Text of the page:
Sen. Obama's Party of Ideas
by eriposteMany of us have questioned Obama's adoption of Republican talking points. It started with Social Security and this is simply the latest example.
Markos has posted what is one of the strangest and most spectacularly wrong posts on Daily Kos that I've ever seen (emphasis mine, throughout this post):Huh. I didn't see the part where Obama said the GOP's ideas were "all the good" ones.Here's Sen. Obama's statement cited by Markos:
In fact, Obama isn't saying anything that couldn't come straight out of Crashing the Gate -- that the GOP build a Vast Right Wing Conspiracy that used its think tanks to create ideas, a media machine to sell those ideas, and a modernized campaign operation to win elections on those ideas. Yes, the GOP was the party of ideas. They were crappy ideas. But they were "ideas".
That's not controversial, so I'm not sure why the Clinton campaign is making such a big deal out of it.
Especially "welfare reform" Bill Clinton.I think it’s fair to say that the Republicans were the party of ideas for a pretty long chunk of time there over the last 10-15 years in the sense that they were challenging conventional wisdom.This statement clearly implies two things. One is that unlike the Democratic party, the GOP has allegedly been the party of ideas. This is completely wrong - whether or not Sen. Obama was referring to "good" or "bad" ideas. In fact, what the Republicans are much more famous for is message discipline and propaganda - which tends to limit the number of ideas they propagate. In contrast, there were plenty of ideas from Democrats - much more so than from the Republicans. If anything, Democrats have failed time and again because they have had far more ideas amongst themselves - ranging from the very liberal to the somewhat conservative - that they have often failed to unify around a single set of ideas the way Republicans have.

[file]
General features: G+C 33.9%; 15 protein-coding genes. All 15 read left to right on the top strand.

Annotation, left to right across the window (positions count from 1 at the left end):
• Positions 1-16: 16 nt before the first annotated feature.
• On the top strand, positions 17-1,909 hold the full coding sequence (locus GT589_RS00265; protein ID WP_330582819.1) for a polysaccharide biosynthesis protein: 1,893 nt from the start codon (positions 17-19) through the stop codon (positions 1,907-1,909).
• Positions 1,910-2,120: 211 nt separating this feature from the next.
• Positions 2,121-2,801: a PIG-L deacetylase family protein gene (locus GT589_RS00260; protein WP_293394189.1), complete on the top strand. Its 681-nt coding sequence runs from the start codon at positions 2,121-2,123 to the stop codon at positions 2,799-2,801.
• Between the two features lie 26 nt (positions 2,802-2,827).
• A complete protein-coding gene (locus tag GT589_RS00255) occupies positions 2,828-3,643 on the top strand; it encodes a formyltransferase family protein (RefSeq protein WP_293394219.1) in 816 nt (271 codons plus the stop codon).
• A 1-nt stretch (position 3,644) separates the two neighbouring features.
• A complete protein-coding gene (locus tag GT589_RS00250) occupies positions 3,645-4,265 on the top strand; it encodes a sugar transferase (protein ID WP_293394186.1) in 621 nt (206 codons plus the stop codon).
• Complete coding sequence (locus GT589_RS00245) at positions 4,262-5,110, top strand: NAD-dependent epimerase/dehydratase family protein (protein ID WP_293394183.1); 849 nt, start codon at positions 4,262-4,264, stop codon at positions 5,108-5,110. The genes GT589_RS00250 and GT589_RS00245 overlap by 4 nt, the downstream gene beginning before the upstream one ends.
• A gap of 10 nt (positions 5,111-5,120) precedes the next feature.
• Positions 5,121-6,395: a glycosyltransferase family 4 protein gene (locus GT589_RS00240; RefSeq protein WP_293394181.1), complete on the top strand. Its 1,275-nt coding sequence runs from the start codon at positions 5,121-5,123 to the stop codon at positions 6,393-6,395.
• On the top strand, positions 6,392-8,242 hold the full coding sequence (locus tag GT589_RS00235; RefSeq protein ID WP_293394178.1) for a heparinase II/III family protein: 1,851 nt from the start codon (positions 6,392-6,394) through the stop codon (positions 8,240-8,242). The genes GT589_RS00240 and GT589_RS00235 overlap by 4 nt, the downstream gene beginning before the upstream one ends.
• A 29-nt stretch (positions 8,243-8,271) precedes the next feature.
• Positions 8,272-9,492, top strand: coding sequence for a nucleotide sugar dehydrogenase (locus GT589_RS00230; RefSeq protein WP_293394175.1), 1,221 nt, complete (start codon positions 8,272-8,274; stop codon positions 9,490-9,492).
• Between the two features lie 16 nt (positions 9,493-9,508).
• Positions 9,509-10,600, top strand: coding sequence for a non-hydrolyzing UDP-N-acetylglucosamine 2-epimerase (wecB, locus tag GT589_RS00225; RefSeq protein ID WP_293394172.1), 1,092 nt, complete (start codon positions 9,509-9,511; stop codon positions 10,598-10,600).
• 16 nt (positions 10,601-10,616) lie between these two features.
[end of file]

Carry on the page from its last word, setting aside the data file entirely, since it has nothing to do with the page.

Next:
Over at Talk Left Big Tent Democrat has some thoughts:
It is clear that Markos has confused actually having new ideas with actually conveying them effectively in the political process - where he rightly chides Democrats for their ineffectiveness and lauds the GOP for its effectiveness. And indeed, Markos himself performed like a Democrat here, failing miserably in delivering his message, choosing to parrot a David Brooks' talking point instead of laying out his REAL complaint - the one he makes in Crashing the Gate. And this too is a Democratic curse. Barack Obama is especially prone to choosing GOP frames. As he was here, and as was Markos here.Crashing the Gate co author Jerome Armstrong has a slightly different take.
But lets all admit that for Obama, while running to be the Democratic nominee, his calling the Republican Party "the party of ideas" was really dumb. Heck, I would never write that without some sort of qualification that the ideas sucked (as CTG did). But obviously, Obama couldn't say that in this context, as he was pandering for a few Republican votes. So he skipped over that messy part to keep the wingnuts happy. He got the endorsement, but he gave a lot of ammo up in doing so-- not a smart move at this point in path of the DEMOCRATIC nomination for President.Hillary has been running her primary campaign as if it was the general election at times. Obama seems to think it is necessary to run to the right of Hillary which will work in Hillary's favor.
Anyway, it's not something all that new from Obama. Their whole strategy, make or break, revolves around getting into the general with appeal to moderate Republicans and right-leaning Independents intact. I've said all along that it's the calculation which is going to keep him from getting the nomination, but the strategy is a sealed deal at this point, and we'll know the outcome within a few weeks.
Reagan was a terrible president, and if Obama loses tomorrow, we have a convenient scapegoat that will ensure other Democrats refrain from cozying up to Reagan.